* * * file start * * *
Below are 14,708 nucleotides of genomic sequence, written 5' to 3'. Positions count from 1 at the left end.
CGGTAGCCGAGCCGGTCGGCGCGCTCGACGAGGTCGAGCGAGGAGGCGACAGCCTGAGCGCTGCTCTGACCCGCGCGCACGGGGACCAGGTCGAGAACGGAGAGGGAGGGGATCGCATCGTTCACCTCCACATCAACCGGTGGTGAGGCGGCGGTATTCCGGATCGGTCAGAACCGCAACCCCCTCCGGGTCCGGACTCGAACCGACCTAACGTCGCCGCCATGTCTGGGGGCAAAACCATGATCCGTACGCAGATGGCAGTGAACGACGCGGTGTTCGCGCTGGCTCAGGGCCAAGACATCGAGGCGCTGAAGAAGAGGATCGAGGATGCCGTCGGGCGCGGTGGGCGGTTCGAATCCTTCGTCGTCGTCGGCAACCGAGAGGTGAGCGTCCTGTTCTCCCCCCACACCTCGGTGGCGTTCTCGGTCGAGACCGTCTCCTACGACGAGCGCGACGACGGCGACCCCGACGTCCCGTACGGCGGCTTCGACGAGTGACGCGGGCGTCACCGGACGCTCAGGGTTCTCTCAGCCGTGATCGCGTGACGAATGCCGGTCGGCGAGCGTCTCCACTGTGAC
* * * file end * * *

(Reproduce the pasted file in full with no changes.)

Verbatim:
Below are 14,708 nucleotides of genomic sequence, written 5' to 3'. Positions count from 1 at the left end.
CGGTAGCCGAGCCGGTCGGCGCGCTCGACGAGGTCGAGCGAGGAGGCGACAGCCTGAGCGCTGCTCTGACCCGCGCGCACGGGGACCAGGTCGAGAACGGAGAGGGAGGGGATCGCATCGTTCACCTCCACATCAACCGGTGGTGAGGCGGCGGTATTCCGGATCGGTCAGAACCGCAACCCCCTCCGGGTCCGGACTCGAACCGACCTAACGTCGCCGCCATGTCTGGGGGCAAAACCATGATCCGTACGCAGATGGCAGTGAACGACGCGGTGTTCGCGCTGGCTCAGGGCCAAGACATCGAGGCGCTGAAGAAGAGGATCGAGGATGCCGTCGGGCGCGGTGGGCGGTTCGAATCCTTCGTCGTCGTCGGCAACCGAGAGGTGAGCGTCCTGTTCTCCCCCCACACCTCGGTGGCGTTCTCGGTCGAGACCGTCTCCTACGACGAGCGCGACGACGGCGACCCCGACGTCCCGTACGGCGGCTTCGACGAGTGACGCGGGCGTCACCGGACGCTCAGGGTTCTCTCAGCCGTGATCGCGTGACGAATGCCGGTCGGCGAGCGTCTCCACTGTGAC